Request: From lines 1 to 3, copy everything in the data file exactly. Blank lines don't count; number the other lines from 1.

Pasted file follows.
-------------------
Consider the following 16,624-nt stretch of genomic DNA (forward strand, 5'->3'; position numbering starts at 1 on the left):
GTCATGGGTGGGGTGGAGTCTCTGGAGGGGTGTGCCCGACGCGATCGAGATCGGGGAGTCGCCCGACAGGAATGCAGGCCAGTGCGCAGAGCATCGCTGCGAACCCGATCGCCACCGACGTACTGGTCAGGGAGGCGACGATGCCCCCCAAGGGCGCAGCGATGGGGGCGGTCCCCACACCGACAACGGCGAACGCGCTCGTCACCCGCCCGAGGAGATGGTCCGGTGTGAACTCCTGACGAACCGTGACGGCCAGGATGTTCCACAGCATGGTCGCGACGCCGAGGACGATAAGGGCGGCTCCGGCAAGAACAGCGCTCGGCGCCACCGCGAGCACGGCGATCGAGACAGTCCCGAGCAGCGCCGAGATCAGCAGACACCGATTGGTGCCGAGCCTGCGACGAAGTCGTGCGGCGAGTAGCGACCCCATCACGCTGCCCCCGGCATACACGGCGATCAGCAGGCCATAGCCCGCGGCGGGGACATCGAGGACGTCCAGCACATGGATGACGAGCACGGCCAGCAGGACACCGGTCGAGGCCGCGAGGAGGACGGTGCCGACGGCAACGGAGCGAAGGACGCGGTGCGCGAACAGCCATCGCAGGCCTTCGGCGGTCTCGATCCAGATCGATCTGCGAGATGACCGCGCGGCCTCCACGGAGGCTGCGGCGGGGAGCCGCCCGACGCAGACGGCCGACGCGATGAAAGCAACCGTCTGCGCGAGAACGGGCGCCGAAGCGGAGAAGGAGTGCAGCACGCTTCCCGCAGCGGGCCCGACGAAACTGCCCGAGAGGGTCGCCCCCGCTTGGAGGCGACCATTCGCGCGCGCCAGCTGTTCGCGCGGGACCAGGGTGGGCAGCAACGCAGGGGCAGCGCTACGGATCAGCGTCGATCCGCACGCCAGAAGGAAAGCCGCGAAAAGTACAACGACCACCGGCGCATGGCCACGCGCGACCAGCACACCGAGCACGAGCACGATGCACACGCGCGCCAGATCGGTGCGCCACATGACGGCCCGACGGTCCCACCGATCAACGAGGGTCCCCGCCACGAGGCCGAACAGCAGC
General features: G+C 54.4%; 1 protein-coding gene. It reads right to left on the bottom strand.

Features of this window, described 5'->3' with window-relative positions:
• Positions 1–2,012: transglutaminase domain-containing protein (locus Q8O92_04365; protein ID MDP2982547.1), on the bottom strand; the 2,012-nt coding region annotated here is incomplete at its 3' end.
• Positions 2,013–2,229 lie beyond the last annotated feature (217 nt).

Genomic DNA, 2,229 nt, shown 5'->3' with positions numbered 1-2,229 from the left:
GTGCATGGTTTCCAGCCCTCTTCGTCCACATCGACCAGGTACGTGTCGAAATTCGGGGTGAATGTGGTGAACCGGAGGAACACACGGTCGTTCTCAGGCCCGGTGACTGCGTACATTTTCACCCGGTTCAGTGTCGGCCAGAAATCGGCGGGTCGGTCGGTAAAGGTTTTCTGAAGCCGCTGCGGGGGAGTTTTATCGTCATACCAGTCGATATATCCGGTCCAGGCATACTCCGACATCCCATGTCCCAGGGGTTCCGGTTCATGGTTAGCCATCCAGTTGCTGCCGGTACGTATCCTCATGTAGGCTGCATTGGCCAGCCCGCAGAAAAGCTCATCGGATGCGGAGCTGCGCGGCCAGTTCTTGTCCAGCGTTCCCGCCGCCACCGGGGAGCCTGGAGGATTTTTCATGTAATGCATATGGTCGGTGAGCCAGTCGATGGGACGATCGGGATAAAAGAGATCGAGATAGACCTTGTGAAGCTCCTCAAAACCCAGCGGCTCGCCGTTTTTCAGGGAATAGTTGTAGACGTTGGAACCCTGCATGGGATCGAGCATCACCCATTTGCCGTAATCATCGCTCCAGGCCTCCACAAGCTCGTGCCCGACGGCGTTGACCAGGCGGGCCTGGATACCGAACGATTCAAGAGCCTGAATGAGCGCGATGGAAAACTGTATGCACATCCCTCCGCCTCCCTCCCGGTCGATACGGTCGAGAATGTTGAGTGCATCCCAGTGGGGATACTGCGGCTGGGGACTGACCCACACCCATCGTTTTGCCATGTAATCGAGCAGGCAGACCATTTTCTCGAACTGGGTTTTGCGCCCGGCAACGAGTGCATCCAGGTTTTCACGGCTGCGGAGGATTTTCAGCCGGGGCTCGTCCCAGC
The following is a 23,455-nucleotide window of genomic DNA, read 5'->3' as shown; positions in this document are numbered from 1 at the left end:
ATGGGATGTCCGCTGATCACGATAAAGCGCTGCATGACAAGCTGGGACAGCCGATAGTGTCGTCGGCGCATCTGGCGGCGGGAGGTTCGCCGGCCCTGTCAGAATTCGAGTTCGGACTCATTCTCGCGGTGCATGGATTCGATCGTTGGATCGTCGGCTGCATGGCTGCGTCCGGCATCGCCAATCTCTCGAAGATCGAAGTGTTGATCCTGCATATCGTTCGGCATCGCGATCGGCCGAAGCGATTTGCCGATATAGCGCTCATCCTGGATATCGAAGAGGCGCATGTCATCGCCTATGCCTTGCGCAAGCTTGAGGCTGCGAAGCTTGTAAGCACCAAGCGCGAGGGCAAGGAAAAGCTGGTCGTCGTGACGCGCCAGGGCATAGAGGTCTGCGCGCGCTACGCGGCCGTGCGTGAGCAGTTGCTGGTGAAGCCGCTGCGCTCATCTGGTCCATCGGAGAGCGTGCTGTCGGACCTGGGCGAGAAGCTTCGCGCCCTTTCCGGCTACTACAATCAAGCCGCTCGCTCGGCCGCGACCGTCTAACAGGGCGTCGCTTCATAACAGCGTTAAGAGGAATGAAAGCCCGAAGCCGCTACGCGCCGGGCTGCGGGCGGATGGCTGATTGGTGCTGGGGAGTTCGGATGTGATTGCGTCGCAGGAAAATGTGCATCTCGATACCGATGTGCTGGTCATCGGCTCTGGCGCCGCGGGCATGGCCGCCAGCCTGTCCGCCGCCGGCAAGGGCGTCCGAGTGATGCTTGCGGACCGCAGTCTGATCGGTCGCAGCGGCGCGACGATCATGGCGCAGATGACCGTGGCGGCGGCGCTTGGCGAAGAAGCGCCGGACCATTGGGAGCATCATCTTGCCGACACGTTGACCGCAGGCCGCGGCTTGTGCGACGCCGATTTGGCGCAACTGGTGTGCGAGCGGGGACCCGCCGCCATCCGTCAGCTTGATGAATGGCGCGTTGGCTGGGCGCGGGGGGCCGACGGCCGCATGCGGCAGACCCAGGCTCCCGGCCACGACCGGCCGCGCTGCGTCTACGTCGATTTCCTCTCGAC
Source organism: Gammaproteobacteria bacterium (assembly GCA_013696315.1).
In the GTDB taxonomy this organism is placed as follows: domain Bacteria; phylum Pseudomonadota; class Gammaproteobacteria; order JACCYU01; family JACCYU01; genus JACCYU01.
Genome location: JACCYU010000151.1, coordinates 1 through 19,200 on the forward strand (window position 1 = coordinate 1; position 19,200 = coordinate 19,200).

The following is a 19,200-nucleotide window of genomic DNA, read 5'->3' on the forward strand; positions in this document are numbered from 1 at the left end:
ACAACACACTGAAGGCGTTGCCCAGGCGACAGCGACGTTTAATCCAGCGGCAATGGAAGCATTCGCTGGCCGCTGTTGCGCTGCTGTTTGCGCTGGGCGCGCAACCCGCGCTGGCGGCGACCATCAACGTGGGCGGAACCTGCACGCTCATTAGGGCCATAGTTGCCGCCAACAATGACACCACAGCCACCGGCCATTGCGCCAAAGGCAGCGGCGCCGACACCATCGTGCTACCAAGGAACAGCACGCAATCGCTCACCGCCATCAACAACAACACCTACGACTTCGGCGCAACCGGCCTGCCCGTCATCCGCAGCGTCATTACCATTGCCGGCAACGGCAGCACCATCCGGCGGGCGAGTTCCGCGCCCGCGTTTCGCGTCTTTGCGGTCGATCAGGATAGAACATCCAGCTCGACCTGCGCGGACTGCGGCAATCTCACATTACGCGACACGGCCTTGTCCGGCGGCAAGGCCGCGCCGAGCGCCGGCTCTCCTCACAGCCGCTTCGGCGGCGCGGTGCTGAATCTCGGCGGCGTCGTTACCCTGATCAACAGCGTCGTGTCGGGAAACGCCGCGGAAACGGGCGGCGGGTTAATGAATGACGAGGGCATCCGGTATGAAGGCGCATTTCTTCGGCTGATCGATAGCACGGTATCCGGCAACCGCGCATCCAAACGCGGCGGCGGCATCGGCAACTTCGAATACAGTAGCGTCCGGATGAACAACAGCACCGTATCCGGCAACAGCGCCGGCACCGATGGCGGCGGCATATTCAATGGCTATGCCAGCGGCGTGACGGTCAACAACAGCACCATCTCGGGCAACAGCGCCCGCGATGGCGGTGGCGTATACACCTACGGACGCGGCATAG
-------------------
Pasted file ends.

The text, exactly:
Consider the following 16,624-nt stretch of genomic DNA (forward strand, 5'->3'; position numbering starts at 1 on the left):
GTCATGGGTGGGGTGGAGTCTCTGGAGGGGTGTGCCCGACGCGATCGAGATCGGGGAGTCGCCCGACAGGAATGCAGGCCAGTGCGCAGAGCATCGCTGCGAACCCGATCGCCACCGACGTACTGGTCAGGGAGGCGACGATGCCCCCCAAGGGCGCAGCGATGGGGGCGGTCCCCACACCGACAACGGCGAACGCGCTCGTCACCCGCCCGAGGAGATGGTCCGGTGTGAACTCCTGACGAACCGTGACGGCCAGGATGTTCCACAGCATGGTCGCGACGCCGAGGACGATAAGGGCGGCTCCGGCAAGAACAGCGCTCGGCGCCACCGCGAGCACGGCGATCGAGACAGTCCCGAGCAGCGCCGAGATCAGCAGACACCGATTGGTGCCGAGCCTGCGACGAAGTCGTGCGGCGAGTAGCGACCCCATCACGCTGCCCCCGGCATACACGGCGATCAGCAGGCCATAGCCCGCGGCGGGGACATCGAGGACGTCCAGCACATGGATGACGAGCACGGCCAGCAGGACACCGGTCGAGGCCGCGAGGAGGACGGTGCCGACGGCAACGGAGCGAAGGACGCGGTGCGCGAACAGCCATCGCAGGCCTTCGGCGGTCTCGATCCAGATCGATCTGCGAGATGACCGCGCGGCCTCCACGGAGGCTGCGGCGGGGAGCCGCCCGACGCAGACGGCCGACGCGATGAAAGCAACCGTCTGCGCGAGAACGGGCGCCGAAGCGGAGAAGGAGTGCAGCACGCTTCCCGCAGCGGGCCCGACGAAACTGCCCGAGAGGGTCGCCCCCGCTTGGAGGCGACCATTCGCGCGCGCCAGCTGTTCGCGCGGGACCAGGGTGGGCAGCAACGCAGGGGCAGCGCTACGGATCAGCGTCGATCCGCACGCCAGAAGGAAAGCCGCGAAAAGTACAACGACCACCGGCGCATGGCCACGCGCGACCAGCACACCGAGCACGAGCACGATGCACACGCGCGCCAGATCGGTGCGCCACATGACGGCCCGACGGTCCCACCGATCAACGAGGGTCCCCGCCACGAGGCCGAACAGCAGC
General features: G+C 54.4%; 1 protein-coding gene. It reads right to left on the bottom strand.